5. Inconsistent Terminology

Consistency in terminology is crucial, especially in technical or specialized translations. Using inconsistent terms for the same concept creates confusion. Translators should establish a glossary and adhere to consistent terminology throughout the document to avoid translation errors.

For example: 

  • Translating a software manual. When writing a technical manual for a software application, the phrase “user interface” might come up a few times. If the translator uses different terms such as “user interface,” “user interface design,” and “interface for the user” interchangeably throughout the translation, that inconsistency may confuse the reader. To maintain clarity and precision, the translator should establish a glossary at the beginning of the project, clearly defining key technical terms and their corresponding translations. 

6. Misinterpreting Ambiguities

Ambiguities in the source language can be tricky to navigate, and even trickier when translating instruction manuals, legal documents, or other content where accuracy is vital.  Translators need to carefully analyze the context and consider possible interpretations before deciding on the most appropriate translation. Consulting with subject matter experts also helps clarify ambiguous terms and avoid translation errors.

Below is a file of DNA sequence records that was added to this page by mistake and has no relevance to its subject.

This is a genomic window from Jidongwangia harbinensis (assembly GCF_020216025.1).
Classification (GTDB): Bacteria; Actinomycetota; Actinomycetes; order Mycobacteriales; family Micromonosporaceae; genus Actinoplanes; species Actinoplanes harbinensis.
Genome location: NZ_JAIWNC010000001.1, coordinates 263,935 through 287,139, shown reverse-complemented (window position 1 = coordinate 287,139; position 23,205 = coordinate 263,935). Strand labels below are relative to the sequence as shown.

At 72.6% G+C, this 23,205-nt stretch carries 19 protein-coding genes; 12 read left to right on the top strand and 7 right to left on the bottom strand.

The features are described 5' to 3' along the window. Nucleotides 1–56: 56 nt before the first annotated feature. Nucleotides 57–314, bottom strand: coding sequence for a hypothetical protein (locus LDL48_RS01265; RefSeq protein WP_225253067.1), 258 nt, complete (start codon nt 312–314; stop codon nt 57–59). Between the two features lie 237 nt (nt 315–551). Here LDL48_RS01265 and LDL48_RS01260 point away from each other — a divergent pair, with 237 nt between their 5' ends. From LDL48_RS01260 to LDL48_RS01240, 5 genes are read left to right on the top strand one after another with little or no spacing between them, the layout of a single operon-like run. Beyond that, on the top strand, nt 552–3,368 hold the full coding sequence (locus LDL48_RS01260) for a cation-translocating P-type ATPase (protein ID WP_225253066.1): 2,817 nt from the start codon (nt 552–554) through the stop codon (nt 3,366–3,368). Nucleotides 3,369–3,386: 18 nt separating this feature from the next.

Take this instance: 

  • Contracts. Certain phrases in contracts need to be thoroughly defined in the text to be sure all parties know what they are agreeing to. The term “termination of the agreement,” for instance, could refer to either party ending the agreement or the agreement itself reaching its conclusion. Instead of making assumptions, the translator must carefully analyze the context in which the term is used, consulting both the original author of the text and any legal professionals who can provide insights into the specific nuances of the term. For instance, if the intended meaning is the mutual agreement to end the contract, the translator might opt for a translation like “mutual agreement to conclude the contract.” 

7. Ignoring Context

Context is key in understanding many texts, and it’s especially essential for accurate translation. Ignoring context leads to major misinterpretations and translation errors. Translators should consider the surrounding sentences or paragraphs to capture the intended meaning accurately.

Take this common example:

  • Estaba emocionado al recibir la carta. Without context, the word “carta” in Spanish could mean either a letter or a menu. So this sentence, without context, could either mean: “He was excited to receive the letter,” or “he was excited to receive the menu.” Adding context makes it much easier to understand where the subject is. You might have to say “Después de ordenar su comida, estaba emocionado al recibir la carta.” This makes the meaning much clearer, translating to: “After ordering his meal, he was excited to receive the menu.”